Wood filler can be a lifesaver for even the most experienced woodworkers or carpenters. It gives you a second chance when you made a mistake or hides some of your more unsightly work. At some point, however, everyone worries about if wood filler will do the trick. And if you work with hardwoods or ancient, delicate wood, you must have wondered if you needed to add hardener to your wood filler.
Wood filler usually contains a hardening compound. However, this differs from the brand, type, and base. Hardeners are usually applied to either a knot that structurally compromises the wood or a damaged part of the wood. It’s the last choice amongst many woodworkers to save a broken or rotten piece of wood.
Wood fillers can be used to reinforce softwoods or rotten woods structurally. However, this is usually only a stopgap without using a hardener as well. You can use both in conjunction to save ancient, fragile woods. For normal use, the wood filler should suffice. Below we will discuss the different types of wood fillers and hardeners commonly used by woodworkers and carpenters.
What is wood filler?
Wood filler is a substance used by carpenters, DIYers, and woodworkers to repair or hide imperfections in the wood. It is usually composed of sawdust or wooden particulates and an adhesive chemical paste. Wood fillers can have different bases, depending on your needs. Depending on their base, their function and use can change dramatically.
Ensure that you research and study your wood before acquiring or using wood filler. Applying the wrong wood filler can have adverse effects and sometimes damage the wood to which it is applied. Most wood fillers are easy to use but do require a curing time. Be sure to let your wood filler cure for the best results.
Different types of wood filler
Wood filler has been in use since ancient times. Most carpenters learned how to make it from their teachers or instructors. The home-made wood filler consists of cold wood glue and sawdust from whichever wood are currently working on.
Most wood fillers should be used on untreated wood to ensure that it bonds with the wood. If you are unsure which kind of wood filler to use, read on to learn about some of the different types of wood filler and when to use it.
Home-made wood fillers
Home-made wood fillers, as stated above, are almost as old as woodworking itself. Most recipes include white glue, carpenter’s glue, resorcinol glue, or epoxy cement. The most commonly used, however, is polyvinyl acetate resin emulsion glue, or white glue. This is because every woodworker has it in his workplace.
Furthermore, it is cheap, easy to come by, dries quickly, and does not stain most woods out there. To make your own, mix the white glue and sawdust until it forms a thick paste. Apply generously to the chosen area and allow it to dry for a day. Be aware that white glue is heat-sensitive, so for best results, seal or treat the wood after applying it.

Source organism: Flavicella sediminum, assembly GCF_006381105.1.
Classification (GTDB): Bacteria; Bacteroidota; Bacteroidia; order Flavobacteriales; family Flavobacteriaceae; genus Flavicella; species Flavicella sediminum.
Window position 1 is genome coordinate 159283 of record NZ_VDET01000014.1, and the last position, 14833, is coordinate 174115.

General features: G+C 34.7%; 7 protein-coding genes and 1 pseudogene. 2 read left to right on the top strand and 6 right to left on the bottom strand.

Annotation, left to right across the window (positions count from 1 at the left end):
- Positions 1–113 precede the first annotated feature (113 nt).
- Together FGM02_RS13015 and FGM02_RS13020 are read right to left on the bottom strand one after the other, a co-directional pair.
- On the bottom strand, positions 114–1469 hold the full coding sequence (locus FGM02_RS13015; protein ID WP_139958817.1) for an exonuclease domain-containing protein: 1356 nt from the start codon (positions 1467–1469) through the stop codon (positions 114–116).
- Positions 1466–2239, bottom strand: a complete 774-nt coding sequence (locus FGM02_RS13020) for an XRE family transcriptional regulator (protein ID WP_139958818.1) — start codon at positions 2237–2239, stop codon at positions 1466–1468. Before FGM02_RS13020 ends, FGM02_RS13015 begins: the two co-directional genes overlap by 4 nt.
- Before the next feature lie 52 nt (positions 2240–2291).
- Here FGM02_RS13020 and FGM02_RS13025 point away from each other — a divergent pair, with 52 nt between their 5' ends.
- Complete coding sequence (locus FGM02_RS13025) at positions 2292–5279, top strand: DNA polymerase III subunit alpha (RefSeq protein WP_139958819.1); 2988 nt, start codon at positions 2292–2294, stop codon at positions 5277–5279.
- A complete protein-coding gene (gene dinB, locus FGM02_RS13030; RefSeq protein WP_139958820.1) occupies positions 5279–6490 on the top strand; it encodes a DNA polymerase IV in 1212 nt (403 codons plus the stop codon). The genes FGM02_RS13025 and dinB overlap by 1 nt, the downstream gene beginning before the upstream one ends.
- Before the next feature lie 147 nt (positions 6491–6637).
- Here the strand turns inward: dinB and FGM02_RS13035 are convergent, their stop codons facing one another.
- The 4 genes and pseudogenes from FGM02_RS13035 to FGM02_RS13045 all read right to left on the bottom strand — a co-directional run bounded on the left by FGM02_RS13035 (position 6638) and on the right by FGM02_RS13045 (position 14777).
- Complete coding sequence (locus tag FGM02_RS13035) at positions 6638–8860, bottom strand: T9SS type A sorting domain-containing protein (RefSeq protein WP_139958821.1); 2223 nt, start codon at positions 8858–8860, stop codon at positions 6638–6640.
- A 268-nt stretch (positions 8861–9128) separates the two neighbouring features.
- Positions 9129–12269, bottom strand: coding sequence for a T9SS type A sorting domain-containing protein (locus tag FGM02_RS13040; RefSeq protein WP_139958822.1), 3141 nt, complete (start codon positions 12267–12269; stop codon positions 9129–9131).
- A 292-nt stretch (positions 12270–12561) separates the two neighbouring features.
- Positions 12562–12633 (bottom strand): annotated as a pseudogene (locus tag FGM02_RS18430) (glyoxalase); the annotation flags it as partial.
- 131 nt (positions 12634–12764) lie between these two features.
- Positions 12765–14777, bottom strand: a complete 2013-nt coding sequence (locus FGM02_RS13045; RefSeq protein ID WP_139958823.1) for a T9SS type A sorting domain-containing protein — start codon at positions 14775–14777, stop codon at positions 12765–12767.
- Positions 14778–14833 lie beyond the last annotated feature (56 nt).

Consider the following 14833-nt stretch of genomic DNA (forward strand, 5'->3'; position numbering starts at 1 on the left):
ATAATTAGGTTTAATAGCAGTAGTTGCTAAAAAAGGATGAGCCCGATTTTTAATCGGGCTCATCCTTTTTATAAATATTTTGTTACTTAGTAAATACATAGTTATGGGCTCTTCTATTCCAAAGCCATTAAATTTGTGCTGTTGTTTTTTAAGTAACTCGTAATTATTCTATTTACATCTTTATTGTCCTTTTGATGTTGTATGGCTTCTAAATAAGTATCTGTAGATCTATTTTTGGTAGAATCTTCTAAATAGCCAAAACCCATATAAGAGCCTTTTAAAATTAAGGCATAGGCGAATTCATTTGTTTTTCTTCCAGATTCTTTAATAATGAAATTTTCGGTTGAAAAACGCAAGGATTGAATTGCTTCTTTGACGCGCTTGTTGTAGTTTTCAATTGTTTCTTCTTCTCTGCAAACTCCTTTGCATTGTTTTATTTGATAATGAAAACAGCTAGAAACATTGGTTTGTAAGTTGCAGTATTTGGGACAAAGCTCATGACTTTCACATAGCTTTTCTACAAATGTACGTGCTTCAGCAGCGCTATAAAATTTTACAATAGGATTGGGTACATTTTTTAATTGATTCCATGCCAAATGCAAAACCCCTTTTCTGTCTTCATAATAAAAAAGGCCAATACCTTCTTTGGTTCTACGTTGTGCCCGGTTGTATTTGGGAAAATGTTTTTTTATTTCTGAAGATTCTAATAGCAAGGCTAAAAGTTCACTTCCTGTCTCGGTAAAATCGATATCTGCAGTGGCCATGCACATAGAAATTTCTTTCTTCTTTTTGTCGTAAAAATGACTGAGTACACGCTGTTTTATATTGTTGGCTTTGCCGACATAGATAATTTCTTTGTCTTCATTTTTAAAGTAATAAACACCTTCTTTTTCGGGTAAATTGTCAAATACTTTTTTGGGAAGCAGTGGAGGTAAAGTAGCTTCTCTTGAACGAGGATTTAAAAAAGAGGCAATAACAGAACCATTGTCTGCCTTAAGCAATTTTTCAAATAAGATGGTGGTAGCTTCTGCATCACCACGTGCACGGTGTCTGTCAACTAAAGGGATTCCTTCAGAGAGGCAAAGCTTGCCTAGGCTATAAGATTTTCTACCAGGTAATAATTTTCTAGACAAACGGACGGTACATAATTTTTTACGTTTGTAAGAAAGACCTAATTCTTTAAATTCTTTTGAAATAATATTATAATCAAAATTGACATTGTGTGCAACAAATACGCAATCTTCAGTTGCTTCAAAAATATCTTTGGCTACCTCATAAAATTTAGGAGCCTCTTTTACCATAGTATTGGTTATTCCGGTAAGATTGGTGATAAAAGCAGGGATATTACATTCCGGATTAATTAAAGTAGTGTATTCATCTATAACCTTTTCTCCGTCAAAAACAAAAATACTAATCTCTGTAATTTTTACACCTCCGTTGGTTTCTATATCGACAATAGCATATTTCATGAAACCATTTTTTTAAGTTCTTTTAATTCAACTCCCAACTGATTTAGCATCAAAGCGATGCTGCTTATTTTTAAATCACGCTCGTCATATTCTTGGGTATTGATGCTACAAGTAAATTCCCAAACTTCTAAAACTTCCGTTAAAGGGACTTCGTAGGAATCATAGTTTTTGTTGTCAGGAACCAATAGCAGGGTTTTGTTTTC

Latex- and solvent-based fillers are pre-colored wood fillers that come in a variety of wooden tones. They are usually used on treated wood to conceal cosmetic damage.
Their ease of use and pre-mixed availability make them a favorite. They are easily applied with a putty knife and then sanded down. Latex- and solvent-based fillers do not have much structural strength.
The experts recommend using for openings or holes smaller than ½ inch or 2.54cm. They will not hold a nail or screw and will crack or sink if misused.
Epoxy-based fillers are fillers that usually contain a potent chemical epoxy. It bonds in or around the crack in the wood and often forms a harder substance than the wood itself.
Use it carefully as it does not sand off easily, and using an excess amount, will call attention to the repair. It can be clear or colored, and you can drive screws into it. It has a plastic appearance and therefore is mostly used when structural integrity is more important than aesthetics—best on both treated and untreated kinds of wood.
Exterior Wood Filler
Exterior wood filler comes in cans and has elastomeric properties. This means that it is perfect for outside use as it shrinks and expands with the weather. It can be applied with a putty knife and painted over if desired. It is often paired with Acrylic latex or butyl caulk to help seal and weatherproof exterior woods. Exterior wood filler should be applied to treated wood for the best results. Elmers and Minwax have a good selection of fillers on Amazon(Check Prices here)